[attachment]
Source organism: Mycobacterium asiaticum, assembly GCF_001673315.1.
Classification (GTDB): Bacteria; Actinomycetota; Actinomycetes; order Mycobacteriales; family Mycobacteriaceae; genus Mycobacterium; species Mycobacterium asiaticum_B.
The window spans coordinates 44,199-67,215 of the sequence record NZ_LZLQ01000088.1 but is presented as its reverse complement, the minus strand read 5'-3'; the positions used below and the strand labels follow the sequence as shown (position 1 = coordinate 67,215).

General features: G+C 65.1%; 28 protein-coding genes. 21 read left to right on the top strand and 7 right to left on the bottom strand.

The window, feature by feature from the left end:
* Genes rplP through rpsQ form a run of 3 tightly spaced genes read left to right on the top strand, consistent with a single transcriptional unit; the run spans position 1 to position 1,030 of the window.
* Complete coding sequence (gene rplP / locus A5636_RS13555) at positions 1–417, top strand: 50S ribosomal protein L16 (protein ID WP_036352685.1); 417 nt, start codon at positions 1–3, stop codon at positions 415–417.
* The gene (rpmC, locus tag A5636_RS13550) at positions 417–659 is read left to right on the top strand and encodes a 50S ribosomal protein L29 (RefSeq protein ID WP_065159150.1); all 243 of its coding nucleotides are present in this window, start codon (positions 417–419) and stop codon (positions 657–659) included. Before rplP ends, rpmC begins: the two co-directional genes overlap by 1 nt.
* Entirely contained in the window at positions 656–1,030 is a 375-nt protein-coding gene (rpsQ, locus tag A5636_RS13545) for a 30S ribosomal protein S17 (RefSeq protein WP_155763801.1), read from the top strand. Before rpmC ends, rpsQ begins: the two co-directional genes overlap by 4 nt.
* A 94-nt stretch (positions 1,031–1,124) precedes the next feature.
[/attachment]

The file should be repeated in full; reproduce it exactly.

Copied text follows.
Source organism: Mycobacterium asiaticum, assembly GCF_001673315.1.
Classification (GTDB): Bacteria; Actinomycetota; Actinomycetes; order Mycobacteriales; family Mycobacteriaceae; genus Mycobacterium; species Mycobacterium asiaticum_B.
The window spans coordinates 44,199-67,215 of the sequence record NZ_LZLQ01000088.1 but is presented as its reverse complement, the minus strand read 5'-3'; the positions used below and the strand labels follow the sequence as shown (position 1 = coordinate 67,215).

General features: G+C 65.1%; 28 protein-coding genes. 21 read left to right on the top strand and 7 right to left on the bottom strand.

The window, feature by feature from the left end:
* Genes rplP through rpsQ form a run of 3 tightly spaced genes read left to right on the top strand, consistent with a single transcriptional unit; the run spans position 1 to position 1,030 of the window.
* Complete coding sequence (gene rplP / locus A5636_RS13555) at positions 1–417, top strand: 50S ribosomal protein L16 (protein ID WP_036352685.1); 417 nt, start codon at positions 1–3, stop codon at positions 415–417.
* The gene (rpmC, locus tag A5636_RS13550) at positions 417–659 is read left to right on the top strand and encodes a 50S ribosomal protein L29 (RefSeq protein ID WP_065159150.1); all 243 of its coding nucleotides are present in this window, start codon (positions 417–419) and stop codon (positions 657–659) included. Before rplP ends, rpmC begins: the two co-directional genes overlap by 1 nt.
* Entirely contained in the window at positions 656–1,030 is a 375-nt protein-coding gene (rpsQ, locus tag A5636_RS13545) for a 30S ribosomal protein S17 (RefSeq protein WP_155763801.1), read from the top strand. Before rpmC ends, rpsQ begins: the two co-directional genes overlap by 4 nt.
* A 94-nt stretch (positions 1,031–1,124) precedes the next feature.